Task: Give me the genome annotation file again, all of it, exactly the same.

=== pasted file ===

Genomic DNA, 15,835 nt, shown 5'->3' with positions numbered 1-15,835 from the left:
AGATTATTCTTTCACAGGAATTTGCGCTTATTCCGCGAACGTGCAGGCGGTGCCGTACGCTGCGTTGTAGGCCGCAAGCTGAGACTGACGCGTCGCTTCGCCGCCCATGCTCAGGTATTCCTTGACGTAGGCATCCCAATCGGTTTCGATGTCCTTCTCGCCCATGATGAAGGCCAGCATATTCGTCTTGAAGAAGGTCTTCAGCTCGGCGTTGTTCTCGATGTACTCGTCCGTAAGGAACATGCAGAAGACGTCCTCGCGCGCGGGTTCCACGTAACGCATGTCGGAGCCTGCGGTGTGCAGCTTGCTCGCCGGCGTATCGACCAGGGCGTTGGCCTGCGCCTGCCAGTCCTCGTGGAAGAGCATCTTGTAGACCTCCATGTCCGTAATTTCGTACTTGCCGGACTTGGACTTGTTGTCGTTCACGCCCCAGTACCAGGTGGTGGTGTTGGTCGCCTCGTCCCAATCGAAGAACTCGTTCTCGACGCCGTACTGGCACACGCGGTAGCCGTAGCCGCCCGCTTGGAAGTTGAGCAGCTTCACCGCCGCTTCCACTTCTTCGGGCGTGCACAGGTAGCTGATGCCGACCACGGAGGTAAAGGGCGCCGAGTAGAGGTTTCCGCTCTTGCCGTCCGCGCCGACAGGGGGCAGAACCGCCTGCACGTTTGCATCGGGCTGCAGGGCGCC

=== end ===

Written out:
Genomic DNA, 15,835 nt, shown 5'->3' with positions numbered 1-15,835 from the left:
AGATTATTCTTTCACAGGAATTTGCGCTTATTCCGCGAACGTGCAGGCGGTGCCGTACGCTGCGTTGTAGGCCGCAAGCTGAGACTGACGCGTCGCTTCGCCGCCCATGCTCAGGTATTCCTTGACGTAGGCATCCCAATCGGTTTCGATGTCCTTCTCGCCCATGATGAAGGCCAGCATATTCGTCTTGAAGAAGGTCTTCAGCTCGGCGTTGTTCTCGATGTACTCGTCCGTAAGGAACATGCAGAAGACGTCCTCGCGCGCGGGTTCCACGTAACGCATGTCGGAGCCTGCGGTGTGCAGCTTGCTCGCCGGCGTATCGACCAGGGCGTTGGCCTGCGCCTGCCAGTCCTCGTGGAAGAGCATCTTGTAGACCTCCATGTCCGTAATTTCGTACTTGCCGGACTTGGACTTGTTGTCGTTCACGCCCCAGTACCAGGTGGTGGTGTTGGTCGCCTCGTCCCAATCGAAGAACTCGTTCTCGACGCCGTACTGGCACACGCGGTAGCCGTAGCCGCCCGCTTGGAAGTTGAGCAGCTTCACCGCCGCTTCCACTTCTTCGGGCGTGCACAGGTAGCTGATGCCGACCACGGAGGTAAAGGGCGCCGAGTAGAGGTTTCCGCTCTTGCCGTCCGCGCCGACAGGGGGCAGAACCGCCTGCACGTTTGCATCGGGCTGCAGGGCGCC